Julie from Lilacs & Longhorns says even if she had all the money in the world she still wouldn’t pass up the opportunity for a knock off! In her words, it’s just plain “FUN!” While shopping at Pottery Barn, Julie spotted a shiny yet rustic silver wood elevated riser nestled in a gorgeous tablescape. She […Read More]
A few weeks ago Shauna from Satori Design for Living was looking at West Elm’s new market and came across some adorable wooden drink coasters. They reminded Shauna of wood slice ornaments she had previously made, and she just so happened to have some wood pieces leftover. Sounds like the perfect recipe for a DIY! Not only did Shauna need a set of coasters for her basement family room, but she also whipped some up to give away as gifts.
I know people often look at the things in thrift stores and garage sales and wonder what in the world it is and who would ever buy it. Like a nut bowl that looks like it was cut from a tree trunk. Where one person sees a strange, old nut bowl, a creative genius like Caitlin from the Desert Domicile sees an urban chic Anthropologie-inspired mirror. Caitlin took the $5 nut bowl and in just a few steps turned it into this amazing mirror that seriously gives the Anthro inspiration a run for its money. I love how Caitlin used one of her late grandmother’s Mexican woven belts so the mirror is not only stylin’ but meaningful.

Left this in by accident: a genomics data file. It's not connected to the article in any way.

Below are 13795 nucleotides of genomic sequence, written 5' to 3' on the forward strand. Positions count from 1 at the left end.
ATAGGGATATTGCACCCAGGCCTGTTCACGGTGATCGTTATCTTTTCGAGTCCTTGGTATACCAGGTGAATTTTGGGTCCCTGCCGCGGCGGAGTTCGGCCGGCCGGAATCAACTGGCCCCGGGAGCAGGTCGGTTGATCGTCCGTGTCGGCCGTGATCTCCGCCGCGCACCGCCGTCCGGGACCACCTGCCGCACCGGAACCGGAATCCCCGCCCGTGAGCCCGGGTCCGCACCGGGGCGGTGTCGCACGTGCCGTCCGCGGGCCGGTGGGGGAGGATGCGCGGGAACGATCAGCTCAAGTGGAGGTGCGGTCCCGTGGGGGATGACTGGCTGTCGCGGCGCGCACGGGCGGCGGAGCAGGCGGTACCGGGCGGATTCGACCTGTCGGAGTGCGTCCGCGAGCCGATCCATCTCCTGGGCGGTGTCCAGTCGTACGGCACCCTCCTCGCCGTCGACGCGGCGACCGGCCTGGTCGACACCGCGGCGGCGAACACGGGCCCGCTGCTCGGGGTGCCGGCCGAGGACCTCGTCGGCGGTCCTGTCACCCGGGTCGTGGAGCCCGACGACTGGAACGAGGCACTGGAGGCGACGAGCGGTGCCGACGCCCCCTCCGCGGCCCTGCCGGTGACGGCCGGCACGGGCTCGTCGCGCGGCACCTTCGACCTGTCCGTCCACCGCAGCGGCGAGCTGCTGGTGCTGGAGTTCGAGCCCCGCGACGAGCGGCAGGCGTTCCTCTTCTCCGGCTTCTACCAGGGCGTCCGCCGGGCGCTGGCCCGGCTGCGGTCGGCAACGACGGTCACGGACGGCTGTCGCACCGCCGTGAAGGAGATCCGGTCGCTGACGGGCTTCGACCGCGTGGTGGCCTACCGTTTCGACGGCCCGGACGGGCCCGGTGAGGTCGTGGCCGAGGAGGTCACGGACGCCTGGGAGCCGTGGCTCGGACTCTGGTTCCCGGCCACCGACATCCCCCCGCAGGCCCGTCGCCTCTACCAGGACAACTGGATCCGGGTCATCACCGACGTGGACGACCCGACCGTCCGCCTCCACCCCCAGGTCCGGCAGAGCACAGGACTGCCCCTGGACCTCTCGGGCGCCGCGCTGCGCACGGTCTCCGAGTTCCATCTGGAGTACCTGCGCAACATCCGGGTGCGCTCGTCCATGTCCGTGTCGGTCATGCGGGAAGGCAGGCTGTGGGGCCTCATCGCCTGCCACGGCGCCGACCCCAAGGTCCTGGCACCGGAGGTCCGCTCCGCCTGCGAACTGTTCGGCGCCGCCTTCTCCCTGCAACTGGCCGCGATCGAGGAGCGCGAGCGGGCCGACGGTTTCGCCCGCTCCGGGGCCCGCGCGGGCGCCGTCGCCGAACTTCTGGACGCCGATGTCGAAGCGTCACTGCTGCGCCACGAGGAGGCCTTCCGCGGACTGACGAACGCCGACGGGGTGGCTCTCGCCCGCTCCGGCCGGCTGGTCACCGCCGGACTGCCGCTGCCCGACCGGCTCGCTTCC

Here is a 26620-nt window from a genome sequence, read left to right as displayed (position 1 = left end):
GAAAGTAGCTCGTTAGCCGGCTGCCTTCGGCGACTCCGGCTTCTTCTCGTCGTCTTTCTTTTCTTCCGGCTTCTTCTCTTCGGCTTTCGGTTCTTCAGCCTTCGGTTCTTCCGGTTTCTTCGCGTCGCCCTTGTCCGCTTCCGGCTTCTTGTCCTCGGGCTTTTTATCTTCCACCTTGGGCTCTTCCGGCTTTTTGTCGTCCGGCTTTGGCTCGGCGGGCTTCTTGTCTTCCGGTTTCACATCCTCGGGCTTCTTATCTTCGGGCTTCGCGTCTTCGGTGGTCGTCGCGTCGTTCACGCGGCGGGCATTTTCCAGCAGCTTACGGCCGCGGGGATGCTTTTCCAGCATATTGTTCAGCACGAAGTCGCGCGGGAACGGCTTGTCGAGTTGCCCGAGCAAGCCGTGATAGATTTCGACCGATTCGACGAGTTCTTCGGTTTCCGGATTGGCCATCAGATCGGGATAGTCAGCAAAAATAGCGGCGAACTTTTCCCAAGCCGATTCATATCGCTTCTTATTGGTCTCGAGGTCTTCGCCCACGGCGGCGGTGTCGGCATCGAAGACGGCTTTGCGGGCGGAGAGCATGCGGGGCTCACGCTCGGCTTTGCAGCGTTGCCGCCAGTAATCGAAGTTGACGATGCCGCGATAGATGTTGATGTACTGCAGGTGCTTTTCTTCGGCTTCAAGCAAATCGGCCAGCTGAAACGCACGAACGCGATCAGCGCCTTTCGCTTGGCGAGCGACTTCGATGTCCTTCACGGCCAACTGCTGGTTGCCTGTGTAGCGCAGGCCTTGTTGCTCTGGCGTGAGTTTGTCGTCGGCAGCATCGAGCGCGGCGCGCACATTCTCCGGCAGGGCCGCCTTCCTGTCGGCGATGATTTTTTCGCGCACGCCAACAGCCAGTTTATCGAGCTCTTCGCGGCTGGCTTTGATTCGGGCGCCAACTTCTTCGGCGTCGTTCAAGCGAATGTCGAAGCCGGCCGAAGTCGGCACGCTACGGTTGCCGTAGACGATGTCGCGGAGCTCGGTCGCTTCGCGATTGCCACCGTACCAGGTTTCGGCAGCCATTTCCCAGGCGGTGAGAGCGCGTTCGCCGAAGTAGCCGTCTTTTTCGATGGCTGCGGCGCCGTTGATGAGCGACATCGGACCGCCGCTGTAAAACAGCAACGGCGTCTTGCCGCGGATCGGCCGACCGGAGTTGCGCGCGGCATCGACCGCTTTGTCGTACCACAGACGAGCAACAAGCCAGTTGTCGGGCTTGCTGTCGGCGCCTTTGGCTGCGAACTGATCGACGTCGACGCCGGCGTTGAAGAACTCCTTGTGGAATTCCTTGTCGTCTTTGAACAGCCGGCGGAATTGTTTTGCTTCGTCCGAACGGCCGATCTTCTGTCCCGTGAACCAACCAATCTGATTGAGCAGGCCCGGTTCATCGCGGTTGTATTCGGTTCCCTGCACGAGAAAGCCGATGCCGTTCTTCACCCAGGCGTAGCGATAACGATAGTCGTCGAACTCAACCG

As soon as Jessica from Fit and Crafty saw a beautiful stacked base lamp on Pinterest, she was in love! Unfortunately, the link led her straight to a $600 price tag, which was much too pricey for her budget. That just meant a DIY was in order, which wasn’t a problem for Jessica who had tackled lamp sockets in the past. Jessica tracked down some free firewood on Craigslist, sliced up the logs, and turned them into a set of stylish lamps.
Alexandra for Brit + Co recreated a $1,800 mirror from Anthropologie for less than $20. Talk about some serious savings! Alexandra kept things cheap and easy by purchasing wooden cutouts and round mirrors from Joann and using tea bags for stain. If you are feeling adventurous, you could even cut your own wood slices for a more organic look and further savings.
Kara of Kara Paslay Designs totally came through on her promise to replicate a rustic wood clock from Pottery Barn. I love the split wooden disc left over from another project that Kara selected for the clock face. I mean… does it get any more rustic? Kara’s clock is definitely full of one-of-a-kind charm just like her inspiration!